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Under what circumstances, if any, can an object move in a circular path without being accelerated?

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  • Under what circumstances, if any, can an object move in a circular path without being accelerated?


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Answer #1 | 23/07 2014 14:31
It really depends on how you look at it. In the X-Y coordinate system, the object is always accelerating towards the center. In the R-θ coordinate system, it can move at a constant angular velocity and experience no angular acceleration. Note: You didn't specify linear acceleration only :)
Answer #2 | 23/07 2014 14:06
As far as I know, if something moves in a circular path, there will always be a centripetal acceleration.
Answer #3 | 23/07 2014 14:37
Under no circumstances can this happen Velocity is a vector - a change in magnitude and/or a change in direction counts as acceleration. If the motion is circular, the velocity is changing direction continuously. This is therefore acceleration.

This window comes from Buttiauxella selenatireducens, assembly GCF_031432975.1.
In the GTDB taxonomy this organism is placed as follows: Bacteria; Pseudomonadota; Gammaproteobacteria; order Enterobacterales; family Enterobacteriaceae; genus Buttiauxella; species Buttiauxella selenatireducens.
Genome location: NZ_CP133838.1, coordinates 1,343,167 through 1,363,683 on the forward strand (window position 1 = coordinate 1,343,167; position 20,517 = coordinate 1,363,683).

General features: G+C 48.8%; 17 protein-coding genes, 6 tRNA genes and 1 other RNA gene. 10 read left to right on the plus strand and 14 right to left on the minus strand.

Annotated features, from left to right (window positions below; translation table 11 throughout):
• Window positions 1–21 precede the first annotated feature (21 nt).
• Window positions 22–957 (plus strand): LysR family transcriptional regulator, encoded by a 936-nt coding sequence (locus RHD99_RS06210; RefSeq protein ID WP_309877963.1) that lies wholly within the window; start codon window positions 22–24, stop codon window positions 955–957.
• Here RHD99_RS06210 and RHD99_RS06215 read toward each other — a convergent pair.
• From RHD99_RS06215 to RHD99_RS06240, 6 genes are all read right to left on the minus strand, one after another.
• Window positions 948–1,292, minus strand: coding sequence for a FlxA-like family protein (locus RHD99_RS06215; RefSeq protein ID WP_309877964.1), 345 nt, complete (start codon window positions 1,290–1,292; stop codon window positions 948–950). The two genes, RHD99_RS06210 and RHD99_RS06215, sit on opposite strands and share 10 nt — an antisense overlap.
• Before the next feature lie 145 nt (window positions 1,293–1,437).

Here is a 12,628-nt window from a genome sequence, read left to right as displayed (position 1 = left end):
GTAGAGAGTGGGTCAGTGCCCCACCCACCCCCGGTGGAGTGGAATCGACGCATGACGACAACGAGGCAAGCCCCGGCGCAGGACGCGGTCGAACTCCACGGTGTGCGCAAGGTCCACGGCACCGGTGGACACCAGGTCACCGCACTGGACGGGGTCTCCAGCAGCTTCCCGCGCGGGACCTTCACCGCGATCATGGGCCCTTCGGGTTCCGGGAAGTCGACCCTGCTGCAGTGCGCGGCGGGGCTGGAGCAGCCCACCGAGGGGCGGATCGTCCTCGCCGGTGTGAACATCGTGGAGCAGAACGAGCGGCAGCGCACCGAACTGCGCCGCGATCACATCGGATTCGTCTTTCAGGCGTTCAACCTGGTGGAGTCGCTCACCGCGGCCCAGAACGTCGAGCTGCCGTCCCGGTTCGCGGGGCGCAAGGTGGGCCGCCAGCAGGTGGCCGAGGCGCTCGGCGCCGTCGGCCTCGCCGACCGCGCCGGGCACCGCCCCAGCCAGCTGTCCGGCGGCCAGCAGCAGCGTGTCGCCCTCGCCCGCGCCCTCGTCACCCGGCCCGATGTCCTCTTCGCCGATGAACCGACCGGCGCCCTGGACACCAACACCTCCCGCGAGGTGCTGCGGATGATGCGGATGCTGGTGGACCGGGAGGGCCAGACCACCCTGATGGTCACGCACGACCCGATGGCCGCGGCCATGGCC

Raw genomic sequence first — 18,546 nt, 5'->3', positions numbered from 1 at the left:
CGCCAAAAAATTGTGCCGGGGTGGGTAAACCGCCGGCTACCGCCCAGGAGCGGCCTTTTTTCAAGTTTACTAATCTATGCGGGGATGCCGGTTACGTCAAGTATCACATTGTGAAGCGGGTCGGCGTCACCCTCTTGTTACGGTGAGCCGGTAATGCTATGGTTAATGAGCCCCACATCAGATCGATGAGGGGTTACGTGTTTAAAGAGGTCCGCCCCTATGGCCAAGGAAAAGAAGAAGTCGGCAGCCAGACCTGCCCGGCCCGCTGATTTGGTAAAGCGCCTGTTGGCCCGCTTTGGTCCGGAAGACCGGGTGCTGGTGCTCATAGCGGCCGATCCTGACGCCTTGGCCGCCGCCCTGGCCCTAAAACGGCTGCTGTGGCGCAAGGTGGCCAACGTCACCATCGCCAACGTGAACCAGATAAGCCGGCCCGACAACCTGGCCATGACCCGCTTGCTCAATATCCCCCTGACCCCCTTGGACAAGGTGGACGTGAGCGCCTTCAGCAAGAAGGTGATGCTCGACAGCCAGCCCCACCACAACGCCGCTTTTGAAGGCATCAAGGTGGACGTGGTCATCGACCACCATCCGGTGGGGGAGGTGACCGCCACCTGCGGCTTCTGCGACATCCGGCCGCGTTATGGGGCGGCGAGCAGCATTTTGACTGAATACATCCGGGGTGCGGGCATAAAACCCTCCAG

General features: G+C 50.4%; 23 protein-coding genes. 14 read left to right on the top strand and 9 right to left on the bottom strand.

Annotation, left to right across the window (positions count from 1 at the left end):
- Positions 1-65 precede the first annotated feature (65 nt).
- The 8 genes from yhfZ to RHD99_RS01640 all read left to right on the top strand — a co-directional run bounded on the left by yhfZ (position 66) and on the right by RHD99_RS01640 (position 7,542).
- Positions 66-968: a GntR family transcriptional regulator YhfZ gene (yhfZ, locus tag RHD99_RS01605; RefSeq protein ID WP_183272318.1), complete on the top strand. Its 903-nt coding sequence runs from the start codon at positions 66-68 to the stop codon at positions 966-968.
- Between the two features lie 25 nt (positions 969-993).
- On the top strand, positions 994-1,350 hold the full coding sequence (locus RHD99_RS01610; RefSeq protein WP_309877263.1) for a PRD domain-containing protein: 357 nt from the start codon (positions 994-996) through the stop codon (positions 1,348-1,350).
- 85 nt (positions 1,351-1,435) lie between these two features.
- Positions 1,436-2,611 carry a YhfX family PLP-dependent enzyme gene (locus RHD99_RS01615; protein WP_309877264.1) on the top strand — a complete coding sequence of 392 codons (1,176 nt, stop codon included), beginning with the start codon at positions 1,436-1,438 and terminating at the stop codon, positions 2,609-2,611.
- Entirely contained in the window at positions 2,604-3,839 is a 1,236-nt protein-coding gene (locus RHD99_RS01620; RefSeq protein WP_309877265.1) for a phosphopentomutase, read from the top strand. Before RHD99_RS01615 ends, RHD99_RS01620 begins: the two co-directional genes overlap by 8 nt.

Answer #4 | 23/07 2014 14:18
It is not possible for an object to move in a circular path without any kind of centripetal "acceleration". Without centripetal acceleration, the object will keep moving in a straight line (Newton's First Law).
Answer #5 | 23/07 2014 16:44
Depending on how you formulate it, in a free falling orbit around a suitable gravity well.
Answer #6 | 23/07 2014 14:17
a circular path involves a change in the direction of velocity at each point (along the tangent at right angles to the radius) since velocity and hence acceleration are vectors direction is important even though their magnitude may be constant. => a͐ = dv͐/dt this implies that any object in a circular path will be accelerated F͐res = centripetal force = F͐ᵣₑ = ma͐

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